Saturnian Comets

Before searching ancient traditions for any possible association of Saturn with the Deluge, let us notice that the idea that Saturn may have anything to do with the origin of some of the comets of the solar system is not without a theoretical foundation. A group of short-period comets carries the name of “Saturnian family of comets” ; they revolve on ellipses that approach closely the orbit of Saturn. A larger family of short-period comets carries the name “Jovian” and Jupiter is regarded as having something to do with their origin: their orbits come close to the orbit of Jupiter.

The usual explanation for the Saturnian and Jovian families of comets is that they had originally traveled on extremely elongated or even parabolic orbits and, passing close to one of the large planets, were changed into short-period comets, traveling on ellipses—it is usual to say that they were “captured.” However, the Russian astronomer K. Vshekhsviatsky of the Kiev Observatory, one of the leading authorities on comets, has brought strong arguments to show that the comets of the solar system are very youthful bodies—only a few thousand years old—and that they originated in explosions from the planets, especially from the major planets Saturn and Jupiter or their moons. By comparing the observed luminosity of the periodic comets on their subsequent returns, he found it failing and their masses rapidly diminishing by loss of matter to the space through which they travel; the head of the comet emits tails on each passage close to the sun and then dissipates the matter of the tails without recovery. Thus Vshekhsviatsky concluded that comets of short duration originated in the solar system, were not captured from outside of that system—a point to which the majority of astronomers still adhere—and that they came into existence by explosion from Jupiter and Saturn, and to a smaller extent by explosion from the smaller planets, like Venus and Mars.(1)

In order to originate in this manner from a planet the exploded mass must overcome the gravitational pull of the parent body; the larger the mass of the planet, the greater must be the initial velocity of the exploding matter, the velocity of escape. For this reason the idea of explosion of comets from the planets is preferred to the idea of their explosion from the sun. Due to the great mass of the sun the velocity of escape from there must be in the approximation of xxx kilometers in the first second, and from Saturn only 35 km. But even these velocities are rather high, so that Professor Vshekhsviatsky acknowledged that there must have been unusual circumstances which he did not try to determine, but the existence of which he claimed on the basis of the effects produced, namely the short-lived comets reaching to the orbits of Jupiter and Saturn every time these comets recede from the sun to their farthest points (aphelia). (2)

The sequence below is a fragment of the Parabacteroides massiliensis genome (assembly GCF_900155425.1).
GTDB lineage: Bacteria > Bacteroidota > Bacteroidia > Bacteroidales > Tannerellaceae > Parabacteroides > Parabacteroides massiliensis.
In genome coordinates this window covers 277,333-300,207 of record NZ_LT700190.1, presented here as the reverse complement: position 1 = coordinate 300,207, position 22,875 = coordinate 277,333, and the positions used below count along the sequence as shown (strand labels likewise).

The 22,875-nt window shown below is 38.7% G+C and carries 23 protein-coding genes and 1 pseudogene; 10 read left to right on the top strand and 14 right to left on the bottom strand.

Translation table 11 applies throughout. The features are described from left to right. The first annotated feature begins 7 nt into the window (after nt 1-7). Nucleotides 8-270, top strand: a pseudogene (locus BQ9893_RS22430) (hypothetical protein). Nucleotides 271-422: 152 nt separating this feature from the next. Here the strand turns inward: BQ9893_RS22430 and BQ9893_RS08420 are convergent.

The sentence in the Tractate Brakhot that ascribes the cause of the Deluge to the cometary bodies that erupted from the planet Saturn no longer appears as fantastic as when we first understood the meaning of Khima in that sentence.

The explosion of cometary bodies from Saturn and Jupiter is claimed on the basis of purely astronomical observations and calculations; the circumstances of such explosions must have been admittedly extraordinary; the time when this happened must be measured in thousands of years, not tens of thousands or millions. Will we also be able to establish with the help of collective human memory what were the extraordinary conditions?

But should we not first, as intended, place ourselves on firmer ground by showing that the statement in the Tractate Brakhot is not a lone testimony unsupported in the traditions and beliefs of the ancient races of the world?


  1. K. Vshekhsviatsky, Publications of the Astronomical Society of the Pacific Vol. 74 (1962), p. 106.

  2. [Su-ma Chien, the Chinese historian (ca. -145 to ca -80) wrote that the planet Jupiter, “if it is not in the place where it should be” may produce different types of cometary bodies. (Les gouverneurs du ciel, transl. by E. Chavannes). The origin of comets from conjunctions of planets was postulated by several Greek philosophers, among them Democritus and Anaxagoras. (Aristotle, Meteorologica I, 6; Diogenes Laertius; Seneca, Quaestiones Naturales).]